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    Uterus transplantation introduces unique challenges regarding immunosuppression, including the effects of immunosuppressive drugs on the fetus and graft rejection during pregnancy. Although immunosuppressive regimens are based on protocols used after solid organ transplantation, in recipients of uterus grafts, the physician must consider therapy modifications based on the phase of the transplant, from the intra-operative period through to delivery. This review discusses the current immunosuppressive rationale in uterus transplantation, focusing on the therapy in each phase of the transplant. The authors present an overview of the already approved immunosuppressive medications for solid organ transplantation, their application in uterus transplant prior to pregnancy, during pregnancy and as rejection treatment. Most medications used for uterus transplant are adopted from solid organ transplantation experience, especially kidney transplantation, and rejection is treated in standard fashion. Research is needed to clarify the drugs' effects on fetal and neonatal well-being and to develop new medications to achieve better tolerance. Early markers of uterus graft rejection need to be identified, and prior rejection episodes should no longer be a cause to remove the graft during delivery in a recipient who wants a further pregnancy.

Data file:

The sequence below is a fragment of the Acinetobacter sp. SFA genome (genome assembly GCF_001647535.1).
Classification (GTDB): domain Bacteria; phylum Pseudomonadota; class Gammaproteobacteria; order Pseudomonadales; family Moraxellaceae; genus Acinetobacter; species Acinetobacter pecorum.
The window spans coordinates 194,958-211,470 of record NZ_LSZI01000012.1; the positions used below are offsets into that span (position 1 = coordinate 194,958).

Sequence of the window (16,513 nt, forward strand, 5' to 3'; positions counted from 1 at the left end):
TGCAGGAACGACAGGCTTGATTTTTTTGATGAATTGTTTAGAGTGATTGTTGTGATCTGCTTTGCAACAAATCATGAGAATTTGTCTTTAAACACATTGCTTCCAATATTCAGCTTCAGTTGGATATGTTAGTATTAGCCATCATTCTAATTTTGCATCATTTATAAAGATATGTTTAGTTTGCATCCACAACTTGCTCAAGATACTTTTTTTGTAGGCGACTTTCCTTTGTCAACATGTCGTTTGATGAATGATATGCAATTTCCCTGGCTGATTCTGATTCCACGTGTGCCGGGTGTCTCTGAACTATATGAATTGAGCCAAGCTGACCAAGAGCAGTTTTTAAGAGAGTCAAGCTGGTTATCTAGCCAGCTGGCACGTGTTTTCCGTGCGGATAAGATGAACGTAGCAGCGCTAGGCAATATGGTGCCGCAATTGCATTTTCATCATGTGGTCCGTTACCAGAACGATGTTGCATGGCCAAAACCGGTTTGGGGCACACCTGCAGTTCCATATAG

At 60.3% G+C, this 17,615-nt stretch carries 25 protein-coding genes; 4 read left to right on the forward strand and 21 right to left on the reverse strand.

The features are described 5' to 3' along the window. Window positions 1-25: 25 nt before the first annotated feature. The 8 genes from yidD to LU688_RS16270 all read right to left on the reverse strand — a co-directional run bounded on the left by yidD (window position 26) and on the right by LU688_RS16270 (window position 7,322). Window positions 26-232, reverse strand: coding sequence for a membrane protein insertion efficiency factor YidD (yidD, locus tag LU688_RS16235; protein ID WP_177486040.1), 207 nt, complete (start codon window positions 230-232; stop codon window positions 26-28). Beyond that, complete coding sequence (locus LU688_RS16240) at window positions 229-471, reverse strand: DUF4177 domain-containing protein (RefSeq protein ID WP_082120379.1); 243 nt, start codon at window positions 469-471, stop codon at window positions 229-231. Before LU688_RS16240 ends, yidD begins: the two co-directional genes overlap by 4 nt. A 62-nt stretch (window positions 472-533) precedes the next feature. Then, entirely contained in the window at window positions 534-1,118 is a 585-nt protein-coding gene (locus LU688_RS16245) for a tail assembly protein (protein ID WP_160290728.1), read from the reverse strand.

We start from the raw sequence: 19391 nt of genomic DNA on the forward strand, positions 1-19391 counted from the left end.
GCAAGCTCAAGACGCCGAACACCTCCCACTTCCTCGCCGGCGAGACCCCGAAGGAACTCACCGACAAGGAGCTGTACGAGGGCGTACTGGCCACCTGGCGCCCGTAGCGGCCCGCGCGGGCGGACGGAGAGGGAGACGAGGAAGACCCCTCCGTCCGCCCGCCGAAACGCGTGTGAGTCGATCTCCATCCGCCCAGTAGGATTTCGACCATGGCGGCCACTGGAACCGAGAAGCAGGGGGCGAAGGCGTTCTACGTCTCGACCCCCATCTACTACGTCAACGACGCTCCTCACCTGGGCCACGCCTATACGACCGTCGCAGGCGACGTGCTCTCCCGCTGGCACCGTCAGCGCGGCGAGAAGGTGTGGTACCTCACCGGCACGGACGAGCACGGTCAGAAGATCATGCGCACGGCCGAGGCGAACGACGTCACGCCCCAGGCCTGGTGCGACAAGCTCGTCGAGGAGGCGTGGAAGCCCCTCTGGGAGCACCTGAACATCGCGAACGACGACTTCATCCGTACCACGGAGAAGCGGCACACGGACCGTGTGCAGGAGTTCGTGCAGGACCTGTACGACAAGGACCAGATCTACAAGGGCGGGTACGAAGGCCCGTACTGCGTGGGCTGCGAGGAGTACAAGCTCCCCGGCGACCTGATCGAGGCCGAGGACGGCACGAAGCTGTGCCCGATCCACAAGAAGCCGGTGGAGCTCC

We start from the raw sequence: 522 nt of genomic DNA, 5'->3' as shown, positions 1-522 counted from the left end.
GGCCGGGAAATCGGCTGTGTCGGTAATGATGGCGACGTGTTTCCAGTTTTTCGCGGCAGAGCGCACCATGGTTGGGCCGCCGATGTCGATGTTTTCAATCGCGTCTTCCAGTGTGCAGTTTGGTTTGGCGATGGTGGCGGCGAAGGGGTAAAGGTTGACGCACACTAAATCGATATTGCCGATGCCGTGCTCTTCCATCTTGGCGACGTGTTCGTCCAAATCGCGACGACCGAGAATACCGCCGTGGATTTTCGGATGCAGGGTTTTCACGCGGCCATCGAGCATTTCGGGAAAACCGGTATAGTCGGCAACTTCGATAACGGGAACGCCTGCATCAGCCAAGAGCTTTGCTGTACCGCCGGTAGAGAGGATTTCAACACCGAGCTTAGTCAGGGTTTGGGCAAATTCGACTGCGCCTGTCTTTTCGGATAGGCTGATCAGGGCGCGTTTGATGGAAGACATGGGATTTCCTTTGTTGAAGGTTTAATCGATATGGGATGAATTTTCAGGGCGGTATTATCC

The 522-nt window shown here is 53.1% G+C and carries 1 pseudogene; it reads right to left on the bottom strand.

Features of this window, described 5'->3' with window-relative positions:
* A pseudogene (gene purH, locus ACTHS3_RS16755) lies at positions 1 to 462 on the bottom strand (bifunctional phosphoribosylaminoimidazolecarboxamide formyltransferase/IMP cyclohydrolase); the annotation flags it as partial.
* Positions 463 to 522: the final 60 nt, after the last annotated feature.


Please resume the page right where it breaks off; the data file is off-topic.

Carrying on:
Giuseppe D'Amico, Luca Del Prete, Bijan Eghtesad, Koji Hashimoto, Charles Miller, Andreas Tzakis, Cristiano Quintini, Tommaso Falcone. Immunosuppression in uterus transplantation: from transplant to delivery. Expert opinion on pharmacotherapy. 2023 Jan;24(1):29-35

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    PMID: 35723045

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